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I was looking through the microcontrollers area of Digikey and I noticed a device that i'm interested in although there is the description of "ROMLESS" in the program memory type. http://www.digikey.com/product-search/en/integrated-circuits-ics/embedded-microcontrollers/2556109?k=LPC4330

What I take away from that is that there is no flash memory internal to the chip but since it is Read-Only memory, I question that. Maybe this mean that it needs an external EEPROM to boot the program from?

So I'm not entirely sure so here I am asking:

1) What does this exactly mean

and

2) How would this change a design?

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Actually, it's a bit of a misnomer; there is some on-chip ROM containing boot code and a small one-time-programmable (OTP) ROM for the application to use (serial numbers, configuration data, encryption keys, etc.)

But there's no on-chip nonvolatile memory for application code (it seems they wanted to use the chip area to support more SRAM instead), which means that you need to supply some other external memory (flash, SD, hard drive, etc.) to hold the application code and data. If the external device supports random addressing, you can execute code directly from it; otherwise, you can copy code into the on-chip SRAM and execute it from there.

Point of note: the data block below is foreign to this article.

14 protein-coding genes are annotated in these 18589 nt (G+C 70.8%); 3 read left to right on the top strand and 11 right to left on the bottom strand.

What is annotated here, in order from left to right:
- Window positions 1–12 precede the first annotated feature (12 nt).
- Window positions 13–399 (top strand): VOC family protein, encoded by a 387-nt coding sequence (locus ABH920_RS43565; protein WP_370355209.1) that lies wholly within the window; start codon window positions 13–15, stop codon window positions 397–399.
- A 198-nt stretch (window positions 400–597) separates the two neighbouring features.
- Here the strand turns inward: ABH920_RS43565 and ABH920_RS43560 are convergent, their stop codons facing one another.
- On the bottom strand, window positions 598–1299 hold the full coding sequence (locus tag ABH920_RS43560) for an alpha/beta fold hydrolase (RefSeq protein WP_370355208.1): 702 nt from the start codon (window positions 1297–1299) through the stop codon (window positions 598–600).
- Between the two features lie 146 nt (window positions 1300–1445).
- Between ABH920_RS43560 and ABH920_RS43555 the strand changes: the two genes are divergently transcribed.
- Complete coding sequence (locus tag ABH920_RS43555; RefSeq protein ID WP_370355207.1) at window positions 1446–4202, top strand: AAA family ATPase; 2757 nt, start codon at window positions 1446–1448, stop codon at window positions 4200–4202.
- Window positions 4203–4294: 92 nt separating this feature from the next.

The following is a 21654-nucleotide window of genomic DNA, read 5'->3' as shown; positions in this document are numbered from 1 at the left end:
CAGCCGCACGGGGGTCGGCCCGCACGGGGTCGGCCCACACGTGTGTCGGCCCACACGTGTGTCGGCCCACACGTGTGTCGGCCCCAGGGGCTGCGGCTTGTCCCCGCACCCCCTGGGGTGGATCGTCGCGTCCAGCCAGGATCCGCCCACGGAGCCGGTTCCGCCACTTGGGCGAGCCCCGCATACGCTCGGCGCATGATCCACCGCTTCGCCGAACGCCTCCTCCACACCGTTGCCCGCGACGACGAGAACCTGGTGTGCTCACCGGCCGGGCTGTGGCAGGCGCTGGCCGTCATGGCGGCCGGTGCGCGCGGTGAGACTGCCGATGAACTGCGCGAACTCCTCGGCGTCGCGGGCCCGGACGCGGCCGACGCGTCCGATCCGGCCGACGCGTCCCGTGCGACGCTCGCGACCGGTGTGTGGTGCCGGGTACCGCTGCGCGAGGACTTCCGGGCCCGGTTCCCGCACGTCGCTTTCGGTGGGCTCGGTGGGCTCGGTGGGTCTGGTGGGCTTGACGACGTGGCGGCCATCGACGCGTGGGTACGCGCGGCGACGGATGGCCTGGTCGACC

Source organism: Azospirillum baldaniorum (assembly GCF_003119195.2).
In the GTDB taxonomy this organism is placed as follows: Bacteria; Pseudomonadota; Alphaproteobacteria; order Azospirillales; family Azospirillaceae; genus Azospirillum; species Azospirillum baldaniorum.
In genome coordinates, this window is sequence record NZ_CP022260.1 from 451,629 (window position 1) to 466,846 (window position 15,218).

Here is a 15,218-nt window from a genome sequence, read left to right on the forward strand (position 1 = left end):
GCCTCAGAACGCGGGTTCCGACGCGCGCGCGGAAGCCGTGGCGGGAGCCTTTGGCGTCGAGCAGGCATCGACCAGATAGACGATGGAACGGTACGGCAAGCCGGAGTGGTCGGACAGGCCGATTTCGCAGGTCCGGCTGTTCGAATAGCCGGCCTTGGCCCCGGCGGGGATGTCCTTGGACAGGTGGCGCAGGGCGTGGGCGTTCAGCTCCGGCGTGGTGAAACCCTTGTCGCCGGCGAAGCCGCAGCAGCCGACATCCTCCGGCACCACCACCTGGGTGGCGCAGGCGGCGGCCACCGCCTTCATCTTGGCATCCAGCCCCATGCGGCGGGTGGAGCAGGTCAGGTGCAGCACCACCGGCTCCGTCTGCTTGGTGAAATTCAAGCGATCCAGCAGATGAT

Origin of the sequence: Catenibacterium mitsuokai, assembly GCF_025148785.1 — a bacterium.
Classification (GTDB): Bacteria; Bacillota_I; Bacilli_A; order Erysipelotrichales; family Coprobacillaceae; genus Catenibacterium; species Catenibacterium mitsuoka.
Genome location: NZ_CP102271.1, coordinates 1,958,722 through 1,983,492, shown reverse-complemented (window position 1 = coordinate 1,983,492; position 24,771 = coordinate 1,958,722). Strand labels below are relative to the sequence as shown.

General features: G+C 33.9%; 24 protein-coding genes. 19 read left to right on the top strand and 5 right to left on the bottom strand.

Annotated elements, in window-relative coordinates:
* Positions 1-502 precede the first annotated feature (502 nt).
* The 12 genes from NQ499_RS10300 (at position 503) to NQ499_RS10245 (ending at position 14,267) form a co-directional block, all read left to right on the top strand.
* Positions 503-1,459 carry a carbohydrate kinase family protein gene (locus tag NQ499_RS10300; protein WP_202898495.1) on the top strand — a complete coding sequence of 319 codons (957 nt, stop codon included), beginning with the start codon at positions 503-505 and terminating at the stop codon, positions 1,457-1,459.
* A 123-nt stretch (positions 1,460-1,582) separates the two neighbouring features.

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It generally means that the device has no on-board non-volatile storage for user code. This means that the firmware must either 1) be executed directly from an external parallel device, or 2) be read into on-board RAM from an external parallel or serial device before being executed there.

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    \$\begingroup\$ It can also execute code directly from an external SPI device using the SPIFI interface. Which gives you a lot of flash for little money, and for code that needs to run fast you can copy it to the bigger internal RAM, where it runs three times faster than from internal flash. \$\endgroup\$ – starblue Apr 27 '14 at 15:45

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